Casino supporters and opponents prepare for license decision
Written by Michelle Corless, Multimedia Journalist - bio | email
CEDAR RAPIDS (KWWL) -
Cedar Crossing investors announced their plans a year and a half ago and ever since there's been one big sticking point: the impact a Cedar Rapids casino could have on the existing market. That one factor will heavily influence the commission Thursday.
The west side of the Cedar River in Cedar Rapids continues to recover from the floods of 2008. A casino there would put now empty plots of land back on the property tax rolls and city leaders believe it would inspire more to build nearby.
"It's going to be very important from a jobs standpoint, construction jobs from the casino itself, the ongoing jobs, and really what it's going to do is it's going to help redevelop the whole west side," said Ron Corbett, Cedar Rapids Mayor.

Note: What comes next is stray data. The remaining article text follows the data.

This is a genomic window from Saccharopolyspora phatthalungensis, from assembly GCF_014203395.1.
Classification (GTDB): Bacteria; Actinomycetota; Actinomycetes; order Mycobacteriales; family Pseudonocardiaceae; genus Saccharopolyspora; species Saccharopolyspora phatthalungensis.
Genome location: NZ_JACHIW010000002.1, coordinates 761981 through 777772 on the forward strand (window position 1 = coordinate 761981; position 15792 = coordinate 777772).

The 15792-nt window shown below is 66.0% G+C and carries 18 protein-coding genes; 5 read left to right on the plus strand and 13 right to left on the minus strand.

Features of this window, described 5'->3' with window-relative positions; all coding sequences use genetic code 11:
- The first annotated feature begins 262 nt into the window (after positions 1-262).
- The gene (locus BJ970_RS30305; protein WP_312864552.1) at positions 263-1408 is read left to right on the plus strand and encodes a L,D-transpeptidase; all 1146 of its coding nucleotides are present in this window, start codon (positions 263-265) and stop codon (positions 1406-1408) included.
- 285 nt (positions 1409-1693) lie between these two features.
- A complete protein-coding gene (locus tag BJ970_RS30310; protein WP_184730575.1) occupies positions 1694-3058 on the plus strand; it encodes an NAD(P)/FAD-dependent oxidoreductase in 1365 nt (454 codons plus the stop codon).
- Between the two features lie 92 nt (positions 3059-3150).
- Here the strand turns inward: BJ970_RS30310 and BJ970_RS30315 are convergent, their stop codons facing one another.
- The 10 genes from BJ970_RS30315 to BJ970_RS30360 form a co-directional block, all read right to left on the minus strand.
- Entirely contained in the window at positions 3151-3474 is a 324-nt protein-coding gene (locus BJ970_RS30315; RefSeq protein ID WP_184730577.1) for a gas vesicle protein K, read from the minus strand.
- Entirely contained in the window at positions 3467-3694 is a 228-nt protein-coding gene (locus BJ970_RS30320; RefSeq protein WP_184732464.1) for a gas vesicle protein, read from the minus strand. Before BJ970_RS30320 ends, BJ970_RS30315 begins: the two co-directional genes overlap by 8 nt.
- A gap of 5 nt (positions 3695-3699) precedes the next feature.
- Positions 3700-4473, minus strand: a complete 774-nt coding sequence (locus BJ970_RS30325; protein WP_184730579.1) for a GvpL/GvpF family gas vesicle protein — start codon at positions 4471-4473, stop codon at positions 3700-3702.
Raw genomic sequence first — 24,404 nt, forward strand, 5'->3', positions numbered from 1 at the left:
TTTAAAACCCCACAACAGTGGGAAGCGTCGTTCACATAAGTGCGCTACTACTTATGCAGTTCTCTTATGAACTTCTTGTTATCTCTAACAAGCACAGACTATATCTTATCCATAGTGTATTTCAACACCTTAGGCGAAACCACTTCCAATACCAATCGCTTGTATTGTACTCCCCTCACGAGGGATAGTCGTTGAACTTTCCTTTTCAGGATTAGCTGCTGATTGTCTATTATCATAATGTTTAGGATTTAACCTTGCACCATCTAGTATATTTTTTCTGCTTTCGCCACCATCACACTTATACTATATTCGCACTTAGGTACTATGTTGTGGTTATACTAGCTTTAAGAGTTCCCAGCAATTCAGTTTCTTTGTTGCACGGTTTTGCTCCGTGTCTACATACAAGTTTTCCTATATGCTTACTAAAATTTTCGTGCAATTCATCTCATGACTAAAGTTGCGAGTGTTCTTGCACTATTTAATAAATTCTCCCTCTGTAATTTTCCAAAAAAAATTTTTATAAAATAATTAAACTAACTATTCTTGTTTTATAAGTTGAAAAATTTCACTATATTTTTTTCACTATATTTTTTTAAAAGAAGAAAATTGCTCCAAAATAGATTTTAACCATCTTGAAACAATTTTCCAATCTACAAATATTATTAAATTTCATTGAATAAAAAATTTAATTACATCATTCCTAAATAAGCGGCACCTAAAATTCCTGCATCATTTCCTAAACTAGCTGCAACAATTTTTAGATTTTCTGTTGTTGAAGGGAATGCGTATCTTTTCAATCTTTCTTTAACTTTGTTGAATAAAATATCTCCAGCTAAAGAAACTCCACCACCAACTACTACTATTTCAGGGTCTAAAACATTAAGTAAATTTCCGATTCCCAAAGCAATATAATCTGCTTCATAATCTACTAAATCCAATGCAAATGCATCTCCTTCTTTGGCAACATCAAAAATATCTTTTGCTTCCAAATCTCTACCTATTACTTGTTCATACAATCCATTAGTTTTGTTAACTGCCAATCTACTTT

Money from the casino would go the area's not-for-profits, many of which are seeing a higher need but getting less funding.
"This is a grand opportunity for us now to have much more at our ability to see and meet the needs of the people of our area," said Linda Seger, Linn County Gaming Association.
But the millions of dollars the casino would bring in would come, in large part, at the expense of others.
Riverside Casino would have less money to give to its community. Its CEO says as many as 300 of the resort's 750 employees could lose their jobs.
"It would be a step backwards and it would be very difficult for us to maintain this beautiful facility and turn us into more of a grind operation," said Dan Kehl, Riverside Casino CEO.
Statewide studies show Riverside could lose as much as 42%of its revenue to Cedar Crossing.
"The commission has our facts. their studies agree with our facts," said Kehl. "If they follow precedent we're hopeful that they'll turn it down."
But in Cedar Rapids, leaders are hoping the commission will say yes. Developers are set to buy several plots of city owned land.
So if the commission says no....
"I suppose we're going to be back to square one," said Corbett.
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